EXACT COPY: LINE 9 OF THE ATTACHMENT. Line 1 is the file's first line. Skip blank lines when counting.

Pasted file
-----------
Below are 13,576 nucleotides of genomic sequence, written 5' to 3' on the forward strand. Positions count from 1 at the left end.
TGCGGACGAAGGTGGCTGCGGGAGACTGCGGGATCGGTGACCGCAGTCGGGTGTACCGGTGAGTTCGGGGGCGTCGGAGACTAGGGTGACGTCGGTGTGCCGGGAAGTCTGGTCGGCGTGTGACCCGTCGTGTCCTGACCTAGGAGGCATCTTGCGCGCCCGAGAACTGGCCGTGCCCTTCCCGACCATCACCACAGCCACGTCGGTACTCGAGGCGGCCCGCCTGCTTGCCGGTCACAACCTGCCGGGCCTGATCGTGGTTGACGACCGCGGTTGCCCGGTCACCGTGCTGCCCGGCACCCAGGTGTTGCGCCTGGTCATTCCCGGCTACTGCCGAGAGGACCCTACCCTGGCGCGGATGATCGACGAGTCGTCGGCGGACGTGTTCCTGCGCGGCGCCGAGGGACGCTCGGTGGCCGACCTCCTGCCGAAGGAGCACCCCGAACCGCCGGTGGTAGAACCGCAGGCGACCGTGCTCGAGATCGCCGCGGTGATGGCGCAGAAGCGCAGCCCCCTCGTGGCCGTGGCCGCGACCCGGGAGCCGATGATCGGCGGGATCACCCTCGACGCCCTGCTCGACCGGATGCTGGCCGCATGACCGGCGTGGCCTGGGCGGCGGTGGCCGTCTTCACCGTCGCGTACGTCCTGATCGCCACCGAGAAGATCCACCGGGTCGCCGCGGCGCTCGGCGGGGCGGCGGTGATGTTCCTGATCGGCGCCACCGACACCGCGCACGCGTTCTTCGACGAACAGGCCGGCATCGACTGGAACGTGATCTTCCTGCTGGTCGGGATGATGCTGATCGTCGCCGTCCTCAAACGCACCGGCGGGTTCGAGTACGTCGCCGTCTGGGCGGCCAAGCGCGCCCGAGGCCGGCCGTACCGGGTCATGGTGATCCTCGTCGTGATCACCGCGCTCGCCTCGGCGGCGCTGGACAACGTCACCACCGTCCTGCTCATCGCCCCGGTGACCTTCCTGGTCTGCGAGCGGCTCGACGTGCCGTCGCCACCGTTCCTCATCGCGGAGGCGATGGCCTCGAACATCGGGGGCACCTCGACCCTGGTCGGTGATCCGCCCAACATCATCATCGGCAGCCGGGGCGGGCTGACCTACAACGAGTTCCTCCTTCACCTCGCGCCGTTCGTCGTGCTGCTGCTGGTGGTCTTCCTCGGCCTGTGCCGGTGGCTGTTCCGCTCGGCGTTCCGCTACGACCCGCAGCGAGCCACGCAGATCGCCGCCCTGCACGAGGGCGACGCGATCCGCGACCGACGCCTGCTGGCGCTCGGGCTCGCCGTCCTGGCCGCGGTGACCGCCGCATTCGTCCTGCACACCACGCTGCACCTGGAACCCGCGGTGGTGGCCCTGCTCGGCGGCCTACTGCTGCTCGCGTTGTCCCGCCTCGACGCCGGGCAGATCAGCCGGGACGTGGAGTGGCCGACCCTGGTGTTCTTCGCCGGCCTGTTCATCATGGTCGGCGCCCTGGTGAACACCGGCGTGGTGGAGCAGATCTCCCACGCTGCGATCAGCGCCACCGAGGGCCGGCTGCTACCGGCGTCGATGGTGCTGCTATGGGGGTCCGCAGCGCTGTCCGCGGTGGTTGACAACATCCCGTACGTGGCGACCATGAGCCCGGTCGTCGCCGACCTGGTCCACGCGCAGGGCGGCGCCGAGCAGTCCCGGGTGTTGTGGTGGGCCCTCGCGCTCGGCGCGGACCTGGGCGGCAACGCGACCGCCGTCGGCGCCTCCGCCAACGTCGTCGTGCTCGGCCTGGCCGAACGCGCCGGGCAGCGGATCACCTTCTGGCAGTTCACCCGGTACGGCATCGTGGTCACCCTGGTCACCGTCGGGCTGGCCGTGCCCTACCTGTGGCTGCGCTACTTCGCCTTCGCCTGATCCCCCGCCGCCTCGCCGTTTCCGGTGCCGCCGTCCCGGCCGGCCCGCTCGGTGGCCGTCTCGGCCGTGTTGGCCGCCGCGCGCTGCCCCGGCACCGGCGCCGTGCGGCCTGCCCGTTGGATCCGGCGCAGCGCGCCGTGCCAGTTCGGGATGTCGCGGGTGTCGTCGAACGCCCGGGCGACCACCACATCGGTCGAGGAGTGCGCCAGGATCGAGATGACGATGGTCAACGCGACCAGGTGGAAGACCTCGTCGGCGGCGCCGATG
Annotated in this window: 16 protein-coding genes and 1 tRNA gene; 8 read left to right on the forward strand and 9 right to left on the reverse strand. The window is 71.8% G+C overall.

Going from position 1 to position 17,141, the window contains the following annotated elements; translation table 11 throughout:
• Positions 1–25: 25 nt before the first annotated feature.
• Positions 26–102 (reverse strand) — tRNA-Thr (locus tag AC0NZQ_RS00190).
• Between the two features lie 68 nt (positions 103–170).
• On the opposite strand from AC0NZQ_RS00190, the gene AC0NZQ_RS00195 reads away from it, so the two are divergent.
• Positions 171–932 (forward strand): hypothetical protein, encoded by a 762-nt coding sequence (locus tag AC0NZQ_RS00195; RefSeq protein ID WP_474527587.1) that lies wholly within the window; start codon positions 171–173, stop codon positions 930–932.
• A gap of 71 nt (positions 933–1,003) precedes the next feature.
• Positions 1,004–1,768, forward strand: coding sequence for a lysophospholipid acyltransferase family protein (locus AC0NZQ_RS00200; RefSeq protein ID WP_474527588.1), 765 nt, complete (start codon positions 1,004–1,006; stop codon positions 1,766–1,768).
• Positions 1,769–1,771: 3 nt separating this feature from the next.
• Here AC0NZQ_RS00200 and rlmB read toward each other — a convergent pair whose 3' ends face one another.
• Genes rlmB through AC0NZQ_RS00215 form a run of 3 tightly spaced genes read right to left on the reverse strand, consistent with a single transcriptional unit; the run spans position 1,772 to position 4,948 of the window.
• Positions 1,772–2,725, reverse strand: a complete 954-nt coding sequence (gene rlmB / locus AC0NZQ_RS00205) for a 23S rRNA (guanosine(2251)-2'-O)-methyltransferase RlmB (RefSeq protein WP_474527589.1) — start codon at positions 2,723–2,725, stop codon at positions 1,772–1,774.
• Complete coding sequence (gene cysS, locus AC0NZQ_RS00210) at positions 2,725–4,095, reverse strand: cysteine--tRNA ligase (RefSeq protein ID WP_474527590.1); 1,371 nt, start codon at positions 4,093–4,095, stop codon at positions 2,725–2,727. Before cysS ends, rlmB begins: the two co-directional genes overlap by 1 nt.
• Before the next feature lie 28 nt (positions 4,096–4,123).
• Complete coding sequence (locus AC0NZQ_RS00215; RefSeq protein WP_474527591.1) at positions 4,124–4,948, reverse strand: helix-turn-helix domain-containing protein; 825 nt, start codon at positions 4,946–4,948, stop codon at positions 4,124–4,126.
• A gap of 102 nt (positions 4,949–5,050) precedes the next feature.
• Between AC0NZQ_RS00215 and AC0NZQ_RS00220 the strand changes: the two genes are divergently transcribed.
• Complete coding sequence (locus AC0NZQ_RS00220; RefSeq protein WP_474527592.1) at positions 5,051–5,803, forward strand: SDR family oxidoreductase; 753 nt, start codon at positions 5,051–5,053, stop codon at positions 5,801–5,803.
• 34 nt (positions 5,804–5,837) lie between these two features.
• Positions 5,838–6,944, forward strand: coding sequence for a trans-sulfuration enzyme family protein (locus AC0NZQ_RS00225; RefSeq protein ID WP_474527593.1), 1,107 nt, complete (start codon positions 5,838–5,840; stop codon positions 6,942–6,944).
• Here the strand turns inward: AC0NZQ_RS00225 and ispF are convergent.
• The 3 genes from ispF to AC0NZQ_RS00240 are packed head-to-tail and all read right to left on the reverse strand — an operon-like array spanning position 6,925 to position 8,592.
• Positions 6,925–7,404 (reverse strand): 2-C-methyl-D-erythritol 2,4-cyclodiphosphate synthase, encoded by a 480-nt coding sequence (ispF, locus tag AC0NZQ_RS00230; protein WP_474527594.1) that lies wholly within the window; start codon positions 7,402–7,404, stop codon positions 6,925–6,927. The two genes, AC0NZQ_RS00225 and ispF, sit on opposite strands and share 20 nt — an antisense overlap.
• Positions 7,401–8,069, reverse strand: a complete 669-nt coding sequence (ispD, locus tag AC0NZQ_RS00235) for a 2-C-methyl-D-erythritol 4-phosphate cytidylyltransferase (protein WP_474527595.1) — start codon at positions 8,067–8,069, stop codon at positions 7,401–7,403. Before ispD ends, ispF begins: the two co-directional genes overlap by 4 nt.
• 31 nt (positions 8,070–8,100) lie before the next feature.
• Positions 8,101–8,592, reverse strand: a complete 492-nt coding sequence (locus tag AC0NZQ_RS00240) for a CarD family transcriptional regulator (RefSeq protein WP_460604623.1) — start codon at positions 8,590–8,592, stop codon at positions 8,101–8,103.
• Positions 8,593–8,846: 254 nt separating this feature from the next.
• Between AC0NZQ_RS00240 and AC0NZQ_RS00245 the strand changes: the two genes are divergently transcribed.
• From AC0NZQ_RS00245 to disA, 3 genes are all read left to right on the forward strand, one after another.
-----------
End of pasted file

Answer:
• Positions 171–932 (forward strand): hypothetical protein, encoded by a 762-nt coding sequence (locus tag AC0NZQ_RS00195; RefSeq protein ID WP_474527587.1) that lies wholly within the window; start codon positions 171–173, stop codon positions 930–932.